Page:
It has also convinced me to be wary of following future novels of the Dark Sun mythos, if this is the level of sophistication that Wizards of the Coast is aiming at with the writers they employ...
It has also convinced me to be wary of following future novels of the Dark Sun mythos, if this is the level of sophistication that Wizards of the Coast is aiming at with the writers they employ...

So far I am liking the new one that just came out, Death Mark. If you haven't read the review of it on, check it out. The book is very faithful to the setting, considering who wrote it it better be.

I'm only half way through and I can definetely say its better than City Under the Sand and the second book in the Prism Pentad series(which I can not for the life of me get through).

Ant Farm
ya know, i have a theory about 'City Under the Sand'.

ive been a Dark Sun fanatic since its inception, and have recently been leading a DS revival in my flgs. thus, ive been perfecting my 'What is Dark Sun?' spiel to interested players. between observing them and reading message boards for years, reactions typically fall into just a few categories.

some players, when given a description of Athas, immediately want to set about fixing the world. or, if not fix, draw into high relief the differences of the world by deliberately contrasting them.

for examples:
"the world is dying" - plant trees of life everywhere!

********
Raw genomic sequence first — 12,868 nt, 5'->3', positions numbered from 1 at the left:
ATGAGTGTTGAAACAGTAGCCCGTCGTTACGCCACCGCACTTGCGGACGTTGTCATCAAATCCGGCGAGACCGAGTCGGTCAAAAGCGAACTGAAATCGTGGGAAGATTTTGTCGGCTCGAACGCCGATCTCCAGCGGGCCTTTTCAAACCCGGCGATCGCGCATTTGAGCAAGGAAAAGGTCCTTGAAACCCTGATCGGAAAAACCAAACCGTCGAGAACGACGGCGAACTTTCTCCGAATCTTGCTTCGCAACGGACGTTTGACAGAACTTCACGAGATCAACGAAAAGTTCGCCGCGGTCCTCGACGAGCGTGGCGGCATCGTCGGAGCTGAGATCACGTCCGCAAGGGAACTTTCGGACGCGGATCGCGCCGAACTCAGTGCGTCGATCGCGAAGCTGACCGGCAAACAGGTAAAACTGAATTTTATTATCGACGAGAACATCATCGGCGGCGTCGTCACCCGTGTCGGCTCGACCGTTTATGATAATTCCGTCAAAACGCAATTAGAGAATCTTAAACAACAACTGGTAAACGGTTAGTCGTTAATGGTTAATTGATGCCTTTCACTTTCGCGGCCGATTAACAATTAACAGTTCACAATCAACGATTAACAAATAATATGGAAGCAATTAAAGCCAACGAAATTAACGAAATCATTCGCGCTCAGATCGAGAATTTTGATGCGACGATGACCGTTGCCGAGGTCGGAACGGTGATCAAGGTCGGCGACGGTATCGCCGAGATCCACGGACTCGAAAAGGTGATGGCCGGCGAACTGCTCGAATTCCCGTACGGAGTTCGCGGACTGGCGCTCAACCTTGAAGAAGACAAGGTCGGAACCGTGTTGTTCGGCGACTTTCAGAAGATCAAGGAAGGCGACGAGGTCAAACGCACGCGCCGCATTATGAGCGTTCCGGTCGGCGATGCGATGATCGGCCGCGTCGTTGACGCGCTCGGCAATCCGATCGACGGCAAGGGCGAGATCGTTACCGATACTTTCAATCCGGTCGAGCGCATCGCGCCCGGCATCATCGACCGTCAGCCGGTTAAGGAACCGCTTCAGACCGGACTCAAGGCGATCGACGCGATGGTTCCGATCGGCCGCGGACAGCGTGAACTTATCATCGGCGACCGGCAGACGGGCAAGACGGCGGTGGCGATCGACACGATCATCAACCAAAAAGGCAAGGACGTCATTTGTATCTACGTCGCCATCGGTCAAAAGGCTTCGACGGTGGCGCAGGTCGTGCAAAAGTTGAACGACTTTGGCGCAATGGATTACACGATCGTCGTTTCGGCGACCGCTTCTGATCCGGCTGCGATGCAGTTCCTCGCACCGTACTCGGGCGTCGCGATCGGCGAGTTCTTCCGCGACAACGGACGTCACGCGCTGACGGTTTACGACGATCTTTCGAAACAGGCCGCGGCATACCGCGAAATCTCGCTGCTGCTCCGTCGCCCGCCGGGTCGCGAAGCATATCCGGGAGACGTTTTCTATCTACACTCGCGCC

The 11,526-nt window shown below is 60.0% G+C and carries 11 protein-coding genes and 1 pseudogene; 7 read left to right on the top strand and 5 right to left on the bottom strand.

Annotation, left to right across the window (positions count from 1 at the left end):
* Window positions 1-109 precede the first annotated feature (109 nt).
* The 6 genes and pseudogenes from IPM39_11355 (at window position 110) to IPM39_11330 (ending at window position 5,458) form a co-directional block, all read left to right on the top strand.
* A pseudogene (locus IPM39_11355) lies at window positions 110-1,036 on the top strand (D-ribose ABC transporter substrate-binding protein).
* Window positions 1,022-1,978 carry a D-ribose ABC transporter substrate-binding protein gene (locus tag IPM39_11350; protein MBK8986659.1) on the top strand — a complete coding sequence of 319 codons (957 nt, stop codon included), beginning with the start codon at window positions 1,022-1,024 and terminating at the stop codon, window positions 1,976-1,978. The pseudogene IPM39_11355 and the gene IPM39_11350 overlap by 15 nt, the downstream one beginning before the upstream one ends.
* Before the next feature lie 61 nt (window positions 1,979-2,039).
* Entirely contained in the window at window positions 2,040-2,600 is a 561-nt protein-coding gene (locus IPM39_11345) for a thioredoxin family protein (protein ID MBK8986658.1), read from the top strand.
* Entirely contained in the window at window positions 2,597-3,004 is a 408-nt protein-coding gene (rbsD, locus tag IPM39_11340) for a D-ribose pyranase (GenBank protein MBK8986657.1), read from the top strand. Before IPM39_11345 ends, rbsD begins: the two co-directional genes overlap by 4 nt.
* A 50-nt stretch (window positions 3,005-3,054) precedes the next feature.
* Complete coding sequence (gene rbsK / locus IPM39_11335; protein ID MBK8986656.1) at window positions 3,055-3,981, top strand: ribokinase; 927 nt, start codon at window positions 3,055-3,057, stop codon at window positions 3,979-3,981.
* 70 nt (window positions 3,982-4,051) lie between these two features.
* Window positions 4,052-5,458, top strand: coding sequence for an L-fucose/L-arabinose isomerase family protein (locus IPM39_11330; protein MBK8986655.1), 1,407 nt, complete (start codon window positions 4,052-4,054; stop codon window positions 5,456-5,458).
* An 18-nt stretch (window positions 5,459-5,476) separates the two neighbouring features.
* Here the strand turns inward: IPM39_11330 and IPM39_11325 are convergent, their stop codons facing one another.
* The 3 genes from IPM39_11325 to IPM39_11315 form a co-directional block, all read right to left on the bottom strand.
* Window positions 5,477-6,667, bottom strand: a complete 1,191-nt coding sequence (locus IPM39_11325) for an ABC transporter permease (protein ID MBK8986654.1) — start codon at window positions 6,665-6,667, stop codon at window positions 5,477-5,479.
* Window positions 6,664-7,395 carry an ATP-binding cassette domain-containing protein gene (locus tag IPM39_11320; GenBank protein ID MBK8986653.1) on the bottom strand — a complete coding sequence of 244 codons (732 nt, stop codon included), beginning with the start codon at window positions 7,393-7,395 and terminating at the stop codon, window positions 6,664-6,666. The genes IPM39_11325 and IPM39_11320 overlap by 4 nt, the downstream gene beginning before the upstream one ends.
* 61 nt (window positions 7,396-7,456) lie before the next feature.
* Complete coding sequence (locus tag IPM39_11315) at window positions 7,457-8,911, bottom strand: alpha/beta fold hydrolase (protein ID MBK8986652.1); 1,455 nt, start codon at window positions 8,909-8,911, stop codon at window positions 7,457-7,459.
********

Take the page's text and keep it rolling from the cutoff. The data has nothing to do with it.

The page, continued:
"water is precious" - i want to refill the Sea of Silt with water!
"slavery is ubiquitous" - let's free every slave we come across!
"the gods are gone" - we want to find/revive/create the gods!
and the pertinent one, "metal is scarce" - let's find an uber stash of metal!

there is some psychology going on here, but i believe this is the type of person/player the author is. i can almost envision the book's sales pitch. however, regardless of my opinion of the novel (it's bad), i appreciate both the author for adding to the (imo) best D&D setting, and for WotC to continue to support it with printed products.

hmm. on topic: try to find a copy of "The Wanderer's Journal", originally included in the 2ndEd campaign box. it's a first person account of the environs/flora/fauna of Athas.
Bane of Gnomes. "An angel of snuggles is a bad match for evil gods." -Mike Mearls (Worlds&Monsters, p.72)